Elliot James Southern Storyteller - Writer - Multimedia Journalist

Elliot James is a writer and journalist who’s professional work has centered around political science and cross-cultural relations, arts and lifestyle, and international affairs. In his free time Elliot enjoys reading and writing, playing with his cat and dogs, architecture and historic preservation, the culinary arts, and horseback riding. Elliot currently resides in the state of Georgia.
  • (Main Photo) Hay House. Macon, Georgia

Southern Architecture and Design.

Decor in the American South is often quite regional when compared to other types of interior design. Floral arrangement by Canaan Marshall.
An early autumn day comes to an end, featuring the Woodruff House. Macon, Georgia
Twilight glances one last time on the Walter F. George School of Law. Mercer University
The interior mezzanine level of the Grand Opera House in downtown Macon, Georgia.
November, Hay House prepares for its final Fall wedding after a busy and productive season.
The Bonnybrae-Bedgood house, a 1839 Greek revival mansion on Georgia Avenue, is well under restoration after being listed as one of Macon's Fading Five last year.
Christmas at the Palace of the South: Holiday decorations have arrived at the Hay House.
  • (Main Photo) The Gazebo at the Woodruff House.
Photo Essay.
By Elliot James

Donna Ashmore has be living in the quaint southern town of Macon, Georgia over the past 20 years. She was born and raised in Philadelphia, Pennsylvania to French and Italian parents. It is her Philly charm and firecracker persona that can light up a room. Her boisterous laugh. - Now that is infectious.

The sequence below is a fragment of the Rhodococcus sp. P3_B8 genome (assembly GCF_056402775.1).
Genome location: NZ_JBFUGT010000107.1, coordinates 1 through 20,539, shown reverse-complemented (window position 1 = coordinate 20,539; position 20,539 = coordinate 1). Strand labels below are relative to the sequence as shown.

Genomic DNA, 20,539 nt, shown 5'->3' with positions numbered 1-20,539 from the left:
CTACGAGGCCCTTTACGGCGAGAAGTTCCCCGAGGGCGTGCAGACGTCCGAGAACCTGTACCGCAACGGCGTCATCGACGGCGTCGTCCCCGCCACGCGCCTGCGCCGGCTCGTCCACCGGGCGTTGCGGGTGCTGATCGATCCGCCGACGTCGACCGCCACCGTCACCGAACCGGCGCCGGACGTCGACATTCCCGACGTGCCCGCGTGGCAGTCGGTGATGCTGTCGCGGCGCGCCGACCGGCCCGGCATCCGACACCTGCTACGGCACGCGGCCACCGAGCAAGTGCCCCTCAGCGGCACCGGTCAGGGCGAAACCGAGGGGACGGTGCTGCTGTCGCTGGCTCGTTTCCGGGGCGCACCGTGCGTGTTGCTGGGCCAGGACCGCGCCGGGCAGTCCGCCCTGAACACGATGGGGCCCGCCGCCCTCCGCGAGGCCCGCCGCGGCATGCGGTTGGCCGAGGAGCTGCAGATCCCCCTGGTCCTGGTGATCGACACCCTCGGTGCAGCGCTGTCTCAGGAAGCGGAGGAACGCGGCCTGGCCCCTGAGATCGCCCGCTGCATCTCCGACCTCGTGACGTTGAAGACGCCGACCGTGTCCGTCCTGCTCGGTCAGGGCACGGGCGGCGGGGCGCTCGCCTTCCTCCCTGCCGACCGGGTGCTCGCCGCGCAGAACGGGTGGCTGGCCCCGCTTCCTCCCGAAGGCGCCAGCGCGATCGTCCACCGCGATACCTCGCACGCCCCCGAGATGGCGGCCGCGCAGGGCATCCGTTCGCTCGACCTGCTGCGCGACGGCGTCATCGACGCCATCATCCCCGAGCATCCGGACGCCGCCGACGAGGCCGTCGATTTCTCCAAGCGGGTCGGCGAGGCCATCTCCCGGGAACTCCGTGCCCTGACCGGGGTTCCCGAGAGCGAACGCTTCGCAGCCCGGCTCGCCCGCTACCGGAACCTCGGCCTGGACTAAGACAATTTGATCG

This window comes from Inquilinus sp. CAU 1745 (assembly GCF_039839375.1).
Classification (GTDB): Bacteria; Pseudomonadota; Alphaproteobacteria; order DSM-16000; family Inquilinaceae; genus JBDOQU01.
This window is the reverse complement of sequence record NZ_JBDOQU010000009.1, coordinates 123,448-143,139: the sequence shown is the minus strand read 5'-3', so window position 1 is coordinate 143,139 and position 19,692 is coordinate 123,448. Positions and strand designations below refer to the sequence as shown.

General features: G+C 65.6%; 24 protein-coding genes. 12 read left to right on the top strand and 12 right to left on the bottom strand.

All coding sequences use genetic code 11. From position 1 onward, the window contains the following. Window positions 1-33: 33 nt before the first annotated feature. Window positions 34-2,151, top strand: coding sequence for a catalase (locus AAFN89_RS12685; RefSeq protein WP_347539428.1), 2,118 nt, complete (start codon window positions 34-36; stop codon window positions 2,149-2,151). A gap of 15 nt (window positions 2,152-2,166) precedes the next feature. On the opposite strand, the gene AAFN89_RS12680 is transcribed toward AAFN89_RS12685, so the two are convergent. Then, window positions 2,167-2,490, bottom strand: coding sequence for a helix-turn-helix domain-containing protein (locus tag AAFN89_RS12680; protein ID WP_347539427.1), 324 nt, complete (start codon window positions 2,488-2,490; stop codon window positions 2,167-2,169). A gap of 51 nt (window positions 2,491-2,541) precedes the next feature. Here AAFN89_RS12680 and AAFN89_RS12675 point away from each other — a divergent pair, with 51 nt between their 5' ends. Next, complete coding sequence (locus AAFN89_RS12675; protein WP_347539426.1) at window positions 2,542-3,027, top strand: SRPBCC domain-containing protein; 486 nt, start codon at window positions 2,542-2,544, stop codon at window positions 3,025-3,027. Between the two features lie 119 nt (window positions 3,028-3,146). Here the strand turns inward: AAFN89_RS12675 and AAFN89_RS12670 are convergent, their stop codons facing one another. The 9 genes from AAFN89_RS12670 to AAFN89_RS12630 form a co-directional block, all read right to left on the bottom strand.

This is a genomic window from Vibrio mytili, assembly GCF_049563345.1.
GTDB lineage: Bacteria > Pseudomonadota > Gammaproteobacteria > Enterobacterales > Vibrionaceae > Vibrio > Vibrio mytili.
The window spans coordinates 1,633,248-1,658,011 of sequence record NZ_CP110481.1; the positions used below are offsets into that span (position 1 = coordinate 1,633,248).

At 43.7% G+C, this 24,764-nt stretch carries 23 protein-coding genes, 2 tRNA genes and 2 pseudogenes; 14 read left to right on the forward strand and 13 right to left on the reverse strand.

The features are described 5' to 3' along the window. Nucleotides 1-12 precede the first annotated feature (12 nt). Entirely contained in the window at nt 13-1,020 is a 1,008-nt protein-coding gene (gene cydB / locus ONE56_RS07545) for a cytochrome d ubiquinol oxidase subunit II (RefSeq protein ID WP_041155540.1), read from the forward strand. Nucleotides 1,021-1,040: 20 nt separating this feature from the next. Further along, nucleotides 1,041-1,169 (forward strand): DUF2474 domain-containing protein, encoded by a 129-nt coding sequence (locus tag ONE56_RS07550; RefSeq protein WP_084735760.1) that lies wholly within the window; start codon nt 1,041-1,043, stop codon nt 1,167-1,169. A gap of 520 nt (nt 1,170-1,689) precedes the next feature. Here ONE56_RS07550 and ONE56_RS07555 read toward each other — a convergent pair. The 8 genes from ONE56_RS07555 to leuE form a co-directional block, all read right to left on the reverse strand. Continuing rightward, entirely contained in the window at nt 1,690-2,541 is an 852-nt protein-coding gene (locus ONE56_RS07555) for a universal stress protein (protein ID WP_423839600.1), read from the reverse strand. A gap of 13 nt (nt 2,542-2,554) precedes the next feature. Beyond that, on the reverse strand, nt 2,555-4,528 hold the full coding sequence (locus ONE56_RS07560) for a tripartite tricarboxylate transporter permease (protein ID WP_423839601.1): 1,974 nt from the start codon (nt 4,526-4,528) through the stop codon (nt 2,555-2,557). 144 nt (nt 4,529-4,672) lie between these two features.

Donna is a friend of mine. And, what I love about Donna is her vivacity and love for life. I have heard quite a bit about her career overseas and she always tells me, "the foreign service is for you." - The foreign service. Travel abroad. Delta Airlines. That is Donna in a nutshell.

Although I have known Donna for about the last year and a half, there is so much I do not know about her. It is my intrigue of her life as a international woman that brings me to tell her story. The story of Delta Donna. The woman who gave 18 years of her life working for the federal government and another 14 years to Delta Airlines, the company who has allowed her to continue her travels today.

Donna counts on her fingers and talks with her hands making sure no detail of her life abroad is missed. After the death of her mother and divorcing her husband the same year, she wanted to get out. She applied for the foreign service under the US State Department and was willing to go anywhere. After an eight month security clearance Donna was on her way to London, England. "[The placement officer] called me back and said I have a present for you... You're going to London."